Noted environmental lawyer Ritvik Datta says that any real estate project having an area more than 20,000 sq m have to take environmental clearance from the state environmental impact assessment authority (SEIAA). In this case, he says, the state governments did not act on the supreme court order. In Noida, realtors developing projects close to the bird sanctuary got clearance from SEIAA but not from NBWL. Interestingly, the Noida authority sold or leased land plots to builders around the bird sanctuary, ignoring the 10 km radius restriction. The big blow to buyers came when the NGT, in view of a PIL filed before it regarding the violation of the radius restriction, asked all builders to stop construction in the area. “The builders instead of filing a review petition for the order proceeded with the construction,” he says. Datta reiterates that while deciding the buffer zone, the nature of wildlife has to be taken into consideration.
Paroothi says she was assured that their project was beyond 10 km from the sanctuary and hence will not be affected by the NGT order. Contrary to the assurances, she noticed that the builder had taken refuge behind the order, slowing down the construction and even refusing to pay penalty for late possession for the period after the order came.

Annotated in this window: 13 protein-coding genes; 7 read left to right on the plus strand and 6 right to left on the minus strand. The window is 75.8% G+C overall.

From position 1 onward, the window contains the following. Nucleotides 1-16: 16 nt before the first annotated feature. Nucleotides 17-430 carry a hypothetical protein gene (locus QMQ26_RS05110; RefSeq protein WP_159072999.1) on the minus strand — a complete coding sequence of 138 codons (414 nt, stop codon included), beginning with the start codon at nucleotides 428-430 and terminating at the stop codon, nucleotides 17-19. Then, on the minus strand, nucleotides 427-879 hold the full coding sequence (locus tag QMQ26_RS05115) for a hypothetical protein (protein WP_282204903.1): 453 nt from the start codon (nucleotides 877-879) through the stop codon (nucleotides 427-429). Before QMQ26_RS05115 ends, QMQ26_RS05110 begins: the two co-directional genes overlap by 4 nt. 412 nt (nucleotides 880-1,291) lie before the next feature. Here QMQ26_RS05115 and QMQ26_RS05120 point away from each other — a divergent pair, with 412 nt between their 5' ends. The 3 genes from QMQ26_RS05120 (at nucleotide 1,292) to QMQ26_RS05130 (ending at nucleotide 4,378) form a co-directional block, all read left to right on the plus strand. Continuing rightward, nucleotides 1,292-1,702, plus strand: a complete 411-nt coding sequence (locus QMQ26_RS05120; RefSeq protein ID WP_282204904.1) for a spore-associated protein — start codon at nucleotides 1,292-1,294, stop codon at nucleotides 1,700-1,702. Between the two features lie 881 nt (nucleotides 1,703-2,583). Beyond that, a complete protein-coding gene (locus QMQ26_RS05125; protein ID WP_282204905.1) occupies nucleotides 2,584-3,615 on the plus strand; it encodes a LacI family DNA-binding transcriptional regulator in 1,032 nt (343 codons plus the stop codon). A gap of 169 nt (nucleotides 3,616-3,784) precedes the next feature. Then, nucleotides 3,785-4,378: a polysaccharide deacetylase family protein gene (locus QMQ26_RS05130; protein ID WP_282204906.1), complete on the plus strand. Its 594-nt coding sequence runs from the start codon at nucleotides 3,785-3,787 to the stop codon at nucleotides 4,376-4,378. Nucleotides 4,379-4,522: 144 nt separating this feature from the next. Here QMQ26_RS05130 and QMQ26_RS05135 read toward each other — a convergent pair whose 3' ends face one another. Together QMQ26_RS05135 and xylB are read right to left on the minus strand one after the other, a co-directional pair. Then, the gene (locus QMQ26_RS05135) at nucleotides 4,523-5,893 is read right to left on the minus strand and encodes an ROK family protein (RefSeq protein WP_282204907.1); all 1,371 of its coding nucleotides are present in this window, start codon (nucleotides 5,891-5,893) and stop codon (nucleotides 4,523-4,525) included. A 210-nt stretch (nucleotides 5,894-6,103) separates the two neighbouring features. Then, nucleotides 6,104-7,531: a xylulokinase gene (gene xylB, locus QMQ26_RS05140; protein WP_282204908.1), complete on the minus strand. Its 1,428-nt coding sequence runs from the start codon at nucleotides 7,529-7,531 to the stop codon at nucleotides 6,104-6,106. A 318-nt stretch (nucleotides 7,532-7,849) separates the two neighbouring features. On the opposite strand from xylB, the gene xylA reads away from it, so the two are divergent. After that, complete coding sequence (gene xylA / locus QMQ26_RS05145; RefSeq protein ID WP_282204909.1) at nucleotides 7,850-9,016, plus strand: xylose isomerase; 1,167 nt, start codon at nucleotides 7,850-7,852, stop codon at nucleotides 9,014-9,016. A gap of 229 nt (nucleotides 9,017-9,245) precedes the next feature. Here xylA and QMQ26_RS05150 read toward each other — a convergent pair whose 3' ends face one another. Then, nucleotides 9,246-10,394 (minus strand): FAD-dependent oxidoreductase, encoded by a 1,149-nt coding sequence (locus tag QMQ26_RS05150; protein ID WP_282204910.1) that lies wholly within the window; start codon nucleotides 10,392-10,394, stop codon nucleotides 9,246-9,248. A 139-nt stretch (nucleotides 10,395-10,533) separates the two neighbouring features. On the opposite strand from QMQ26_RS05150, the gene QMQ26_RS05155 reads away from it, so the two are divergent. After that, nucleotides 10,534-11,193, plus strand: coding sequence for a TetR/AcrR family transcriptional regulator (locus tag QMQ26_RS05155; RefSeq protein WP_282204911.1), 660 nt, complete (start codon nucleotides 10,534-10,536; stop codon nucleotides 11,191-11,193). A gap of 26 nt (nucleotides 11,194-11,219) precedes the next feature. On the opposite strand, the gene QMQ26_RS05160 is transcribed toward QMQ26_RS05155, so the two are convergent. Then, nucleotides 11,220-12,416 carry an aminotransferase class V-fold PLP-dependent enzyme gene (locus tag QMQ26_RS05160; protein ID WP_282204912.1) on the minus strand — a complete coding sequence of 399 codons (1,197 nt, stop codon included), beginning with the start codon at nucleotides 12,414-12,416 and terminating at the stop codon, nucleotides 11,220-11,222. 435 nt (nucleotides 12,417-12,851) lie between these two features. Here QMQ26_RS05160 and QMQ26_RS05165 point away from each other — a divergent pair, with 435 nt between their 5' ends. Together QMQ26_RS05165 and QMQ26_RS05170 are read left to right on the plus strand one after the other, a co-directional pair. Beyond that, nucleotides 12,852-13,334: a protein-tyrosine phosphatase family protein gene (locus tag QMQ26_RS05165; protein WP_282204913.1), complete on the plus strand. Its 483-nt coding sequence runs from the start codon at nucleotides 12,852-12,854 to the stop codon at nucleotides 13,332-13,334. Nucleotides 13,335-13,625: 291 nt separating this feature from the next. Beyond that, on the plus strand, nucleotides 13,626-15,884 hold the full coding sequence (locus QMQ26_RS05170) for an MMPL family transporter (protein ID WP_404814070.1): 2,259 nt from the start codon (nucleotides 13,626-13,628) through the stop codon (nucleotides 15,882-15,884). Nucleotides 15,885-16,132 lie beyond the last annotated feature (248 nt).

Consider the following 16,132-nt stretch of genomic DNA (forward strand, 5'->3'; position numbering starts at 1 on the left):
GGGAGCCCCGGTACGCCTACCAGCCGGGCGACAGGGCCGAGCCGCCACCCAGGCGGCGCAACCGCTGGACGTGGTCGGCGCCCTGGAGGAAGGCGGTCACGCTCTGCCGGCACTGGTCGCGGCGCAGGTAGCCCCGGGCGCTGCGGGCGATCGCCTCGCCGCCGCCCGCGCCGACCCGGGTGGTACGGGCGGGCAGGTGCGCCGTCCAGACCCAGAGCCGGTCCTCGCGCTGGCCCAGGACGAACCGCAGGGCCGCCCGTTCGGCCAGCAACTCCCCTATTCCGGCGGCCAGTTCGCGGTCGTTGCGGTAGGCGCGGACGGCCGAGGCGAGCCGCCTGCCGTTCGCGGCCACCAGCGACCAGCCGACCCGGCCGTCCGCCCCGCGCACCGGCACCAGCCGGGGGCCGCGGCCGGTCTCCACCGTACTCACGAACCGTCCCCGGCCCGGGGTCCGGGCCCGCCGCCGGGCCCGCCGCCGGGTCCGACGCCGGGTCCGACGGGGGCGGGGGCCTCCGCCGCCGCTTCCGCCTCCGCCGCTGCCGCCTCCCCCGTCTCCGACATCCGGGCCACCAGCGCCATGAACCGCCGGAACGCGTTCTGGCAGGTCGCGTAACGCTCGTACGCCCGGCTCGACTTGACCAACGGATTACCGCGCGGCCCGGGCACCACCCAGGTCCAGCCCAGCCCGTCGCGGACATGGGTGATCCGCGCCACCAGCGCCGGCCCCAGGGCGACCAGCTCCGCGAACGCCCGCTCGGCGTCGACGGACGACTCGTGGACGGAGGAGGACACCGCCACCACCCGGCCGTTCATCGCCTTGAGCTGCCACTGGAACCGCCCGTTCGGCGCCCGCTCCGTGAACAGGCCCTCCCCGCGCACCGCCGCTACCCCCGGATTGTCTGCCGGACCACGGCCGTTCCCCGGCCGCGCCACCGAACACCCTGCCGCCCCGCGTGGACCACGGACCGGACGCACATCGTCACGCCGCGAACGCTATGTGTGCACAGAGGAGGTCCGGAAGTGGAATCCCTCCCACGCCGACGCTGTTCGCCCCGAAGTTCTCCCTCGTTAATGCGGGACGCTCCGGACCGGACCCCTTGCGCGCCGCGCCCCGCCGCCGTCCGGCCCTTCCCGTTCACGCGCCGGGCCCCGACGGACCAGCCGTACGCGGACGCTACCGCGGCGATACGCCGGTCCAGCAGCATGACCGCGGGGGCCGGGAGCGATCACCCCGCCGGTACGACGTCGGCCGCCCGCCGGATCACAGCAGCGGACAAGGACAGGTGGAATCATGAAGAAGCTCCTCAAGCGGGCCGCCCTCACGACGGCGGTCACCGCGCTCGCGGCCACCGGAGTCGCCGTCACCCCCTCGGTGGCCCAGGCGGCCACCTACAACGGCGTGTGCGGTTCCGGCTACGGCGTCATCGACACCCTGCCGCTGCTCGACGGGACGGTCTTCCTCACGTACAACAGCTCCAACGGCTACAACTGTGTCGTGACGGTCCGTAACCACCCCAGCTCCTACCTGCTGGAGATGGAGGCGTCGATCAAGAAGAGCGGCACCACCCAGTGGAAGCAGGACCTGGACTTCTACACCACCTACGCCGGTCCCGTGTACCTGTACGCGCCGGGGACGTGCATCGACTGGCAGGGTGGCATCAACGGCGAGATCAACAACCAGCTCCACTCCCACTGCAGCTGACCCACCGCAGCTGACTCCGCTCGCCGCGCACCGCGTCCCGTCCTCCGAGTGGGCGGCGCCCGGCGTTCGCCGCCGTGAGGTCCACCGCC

“It will only take two months to put finishing touches to the project. Electricity and water pipeline connection and sewage treatment plant remain to be completed,” she says. “I am paying '18,000 on rent for this flat. In addition I have to pay an EMI of '24,000 every month. The Noida authority could have prevented the entire debacle,” adds Paroothi who is between jobs right now. The builder took advantage of the confusion to add an extra floor to her tower without taking consent of the residents, she alleges.
With the NGT banning all construction activities inside the 10 km radius of the sanctuary, over 70,000 buyers got anxious about the fate of their investments. In September 2014, the buyers organised under the banner of the NCR Home Buyers’ Group. “The group included not only buyers affected by the NGT order but also buyers of other projects in Noida who have been facing harassment from the builders,” says an office-bearer of the association.
The group stepped up its pressure on the government, asking them to find a solution to their problem without affecting their investments. Initially they got a lukewarm response. But as their rallies and protests continued, it caught the attention of the political parties. Congress vice president Rahul Gandhi rallied behind the buyers and assured them of his support for their cause. The NDA government also reached out to the buyers.